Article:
This turns out to be such a great solution that many modern frameworks (including Next.js) set this up for you automatically. We could do it ourselves in our React-only application with a few event.preventDefault()s (but not for submit events this time), but there’s no need to go through the trouble when libraries like react-router do it for you.

So, what exactly did we gain from switching to client-side routing?

  • We no longer lose some of our application state when changing pages
  • We no longer re-download the React library JavaScript when we change pages, since we never fetch another HTML file after we first visit!
    • To note: we now only need one HTML file for the entire website. React handles the content changing on a per-page basis. This will come in handy in the next section, and it’s why there are no HTML files in Next.js

Next.js, finally

So, why are there no HTML files in the Next.js src folder? As we mentioned above, we only need one HTML file to support client-side routing, and since CSR is built in to Next.js, it doesn’t even show you the HTML file! It’s all part of the behind-the-scenes work Next.js does to run your website.

With all of that out of the way, we’re ready to discuss how Next.js lets you provide React components for your many website pages. Since it would be a pain to implement the conditional rendering setup we had earlier manually, Next.js provides a workflow on top of CSR called filesystem-based routing. What this does is, inside your src/pages directory, every .jsx (.tsx in our case) file becomes a URL path (like /food.html) on our website, with the exact name as the file! It also hides the file extension from the URL, which is convenient.

For example, src/pages/food.tsx will render its exported component when the user navigates to /food:

// @filename: src/pages/food.tsx
function App() {
return <h1>Our food page</h1>;
// export default App; Uncomment this in the real app, my code snippets are broken

You can use a file named index.tsx to render a component at the root route. To nest pages, use folders! It’s that simple.

A few quirks…

Remember how we could wrap the per-page JSX with React components that always stayed around with our custom conditional rendering system earlier? You can do this in Next.js too, it’s just a little more complicated. You’ll have to create a file in src/pages called _app.tsx, and add a component. The _app.tsx file is special in that the component it contains is passed two special props, and one of them is another component! Not just any component either, it’s the page component for the current page path the user is on (contentComponent, when we were in React-only land).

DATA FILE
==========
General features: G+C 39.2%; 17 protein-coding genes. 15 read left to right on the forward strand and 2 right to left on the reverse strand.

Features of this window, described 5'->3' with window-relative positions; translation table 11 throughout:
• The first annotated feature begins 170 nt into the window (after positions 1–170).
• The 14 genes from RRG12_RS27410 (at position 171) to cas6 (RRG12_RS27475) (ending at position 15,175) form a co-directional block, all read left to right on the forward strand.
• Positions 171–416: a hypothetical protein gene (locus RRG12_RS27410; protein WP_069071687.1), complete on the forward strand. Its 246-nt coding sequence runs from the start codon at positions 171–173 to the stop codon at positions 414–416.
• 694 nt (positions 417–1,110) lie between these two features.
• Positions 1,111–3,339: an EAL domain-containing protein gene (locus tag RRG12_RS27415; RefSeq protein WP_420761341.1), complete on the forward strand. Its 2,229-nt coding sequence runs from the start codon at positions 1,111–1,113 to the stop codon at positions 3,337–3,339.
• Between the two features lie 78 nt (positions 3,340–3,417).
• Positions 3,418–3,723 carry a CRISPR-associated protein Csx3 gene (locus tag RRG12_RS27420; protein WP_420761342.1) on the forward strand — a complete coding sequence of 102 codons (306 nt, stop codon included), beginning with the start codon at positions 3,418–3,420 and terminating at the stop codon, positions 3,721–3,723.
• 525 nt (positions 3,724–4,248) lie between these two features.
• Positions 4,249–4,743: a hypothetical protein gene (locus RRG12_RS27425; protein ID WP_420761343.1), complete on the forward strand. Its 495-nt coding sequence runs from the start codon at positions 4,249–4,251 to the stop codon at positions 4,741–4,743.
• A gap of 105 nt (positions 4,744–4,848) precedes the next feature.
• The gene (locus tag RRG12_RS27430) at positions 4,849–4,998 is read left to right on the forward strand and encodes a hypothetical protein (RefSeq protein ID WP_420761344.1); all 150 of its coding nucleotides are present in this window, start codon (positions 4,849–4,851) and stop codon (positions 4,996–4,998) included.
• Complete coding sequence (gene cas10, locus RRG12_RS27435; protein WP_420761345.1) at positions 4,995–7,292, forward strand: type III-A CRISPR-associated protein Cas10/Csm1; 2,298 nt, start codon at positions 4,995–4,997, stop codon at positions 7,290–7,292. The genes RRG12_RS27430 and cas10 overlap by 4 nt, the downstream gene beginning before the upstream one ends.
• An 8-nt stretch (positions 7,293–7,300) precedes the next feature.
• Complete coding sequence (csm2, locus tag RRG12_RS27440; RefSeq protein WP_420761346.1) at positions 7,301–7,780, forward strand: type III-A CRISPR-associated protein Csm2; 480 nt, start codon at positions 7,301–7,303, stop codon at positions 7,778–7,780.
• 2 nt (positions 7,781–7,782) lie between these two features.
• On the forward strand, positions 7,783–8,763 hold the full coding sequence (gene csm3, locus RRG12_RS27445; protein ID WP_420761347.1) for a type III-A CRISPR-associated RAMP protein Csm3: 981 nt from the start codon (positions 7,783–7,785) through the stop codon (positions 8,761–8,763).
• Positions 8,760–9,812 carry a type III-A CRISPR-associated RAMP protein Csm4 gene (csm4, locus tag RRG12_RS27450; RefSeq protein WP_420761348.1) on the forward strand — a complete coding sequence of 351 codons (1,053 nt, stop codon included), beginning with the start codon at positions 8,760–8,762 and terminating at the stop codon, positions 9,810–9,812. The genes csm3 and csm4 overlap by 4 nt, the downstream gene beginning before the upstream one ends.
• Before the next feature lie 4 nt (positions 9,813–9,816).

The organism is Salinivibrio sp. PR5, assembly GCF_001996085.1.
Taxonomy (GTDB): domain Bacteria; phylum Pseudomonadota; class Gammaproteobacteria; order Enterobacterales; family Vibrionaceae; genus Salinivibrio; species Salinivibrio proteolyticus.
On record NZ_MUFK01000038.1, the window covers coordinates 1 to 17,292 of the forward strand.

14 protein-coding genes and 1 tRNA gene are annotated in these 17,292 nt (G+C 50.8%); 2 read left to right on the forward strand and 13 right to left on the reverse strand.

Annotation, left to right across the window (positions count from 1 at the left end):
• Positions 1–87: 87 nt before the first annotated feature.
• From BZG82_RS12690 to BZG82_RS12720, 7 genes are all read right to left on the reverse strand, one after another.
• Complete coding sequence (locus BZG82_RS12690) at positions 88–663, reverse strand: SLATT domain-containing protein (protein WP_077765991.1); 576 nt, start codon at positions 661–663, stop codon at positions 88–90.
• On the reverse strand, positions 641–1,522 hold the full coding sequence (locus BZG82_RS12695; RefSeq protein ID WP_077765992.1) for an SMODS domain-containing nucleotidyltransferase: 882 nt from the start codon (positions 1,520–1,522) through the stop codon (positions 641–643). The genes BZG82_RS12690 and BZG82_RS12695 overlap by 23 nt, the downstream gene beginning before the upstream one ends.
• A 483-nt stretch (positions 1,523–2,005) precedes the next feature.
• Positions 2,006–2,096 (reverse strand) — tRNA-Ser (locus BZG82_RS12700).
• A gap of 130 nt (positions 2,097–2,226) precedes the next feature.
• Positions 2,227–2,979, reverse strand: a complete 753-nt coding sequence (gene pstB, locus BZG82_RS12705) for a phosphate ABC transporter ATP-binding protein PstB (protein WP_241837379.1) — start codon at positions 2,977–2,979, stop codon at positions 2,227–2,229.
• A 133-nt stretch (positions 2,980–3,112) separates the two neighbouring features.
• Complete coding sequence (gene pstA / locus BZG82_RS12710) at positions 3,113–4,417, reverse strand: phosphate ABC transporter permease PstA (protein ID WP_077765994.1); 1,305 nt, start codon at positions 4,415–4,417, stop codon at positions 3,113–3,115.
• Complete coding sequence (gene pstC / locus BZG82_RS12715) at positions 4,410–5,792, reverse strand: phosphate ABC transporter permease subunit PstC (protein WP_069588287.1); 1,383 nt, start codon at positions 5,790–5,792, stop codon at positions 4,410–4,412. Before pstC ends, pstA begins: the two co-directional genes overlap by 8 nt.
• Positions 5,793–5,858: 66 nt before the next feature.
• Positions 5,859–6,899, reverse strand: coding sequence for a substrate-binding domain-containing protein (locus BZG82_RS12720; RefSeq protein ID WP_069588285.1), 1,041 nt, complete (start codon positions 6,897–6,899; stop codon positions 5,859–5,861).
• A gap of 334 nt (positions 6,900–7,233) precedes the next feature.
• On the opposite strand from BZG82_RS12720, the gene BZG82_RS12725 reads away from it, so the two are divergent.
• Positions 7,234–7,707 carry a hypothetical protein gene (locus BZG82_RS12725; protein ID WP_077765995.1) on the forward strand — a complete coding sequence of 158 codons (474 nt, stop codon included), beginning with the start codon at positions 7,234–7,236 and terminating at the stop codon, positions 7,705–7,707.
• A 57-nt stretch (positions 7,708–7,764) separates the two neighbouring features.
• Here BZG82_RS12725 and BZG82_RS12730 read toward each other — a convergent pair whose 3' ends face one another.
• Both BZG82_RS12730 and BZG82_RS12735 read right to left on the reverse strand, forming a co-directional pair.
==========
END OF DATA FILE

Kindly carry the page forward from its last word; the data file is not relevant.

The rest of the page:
This means the component in _app.tsx gives you the chance to add shared UI elements that appear across all pages, just like before.

function App({ Component, pageProps }) {
return (
<Navbar />
<Component {...pageProps} />
<Footer />

Also, remember how we talked about preventing the default browser navigation behavior? Well Next.js does most of the work to get us there, but it asks us to make one small change in how we write our HTML (JSX). Instead of using the well-known <a> tag for links, we need to use a component provided by Next.js itself:

Read <Link href="/contribute">this page!</Link>

Other than that, most things you’ll use from React/HTML/CSS land are the same in Next.js!

TailwindCSS, quickly

Lastly, I couldn’t help but include a section on TailwindCSS even though it isn’t tied to Next.js, really. It’s important nonetheless, so read on.

To avoid having to write all our component’s CSS in scoped (belonging to the component and unable to select outside of it) CSS modules let alone a global CSS file, TailwindCSS makes it feasible to write CSS inline at the HTML tag level. Using the HTML class attribute (className in React), it provides a giant list of classes you can apply to elements to give them a breadth of useful styles.

Here’s an example:

<p className="bg-purple block border-2 my-2 px-1 text-red">Hello!</p>

Google around for some good cheat sheets on your own time, or use this popular one (thanks Alex). To start, figure out what all the classes in the example above actually do (what CSS properties they apply).

Done 😎

That should cover the basics of Next.js as it pertains to the majority of issues you’ll see in a project.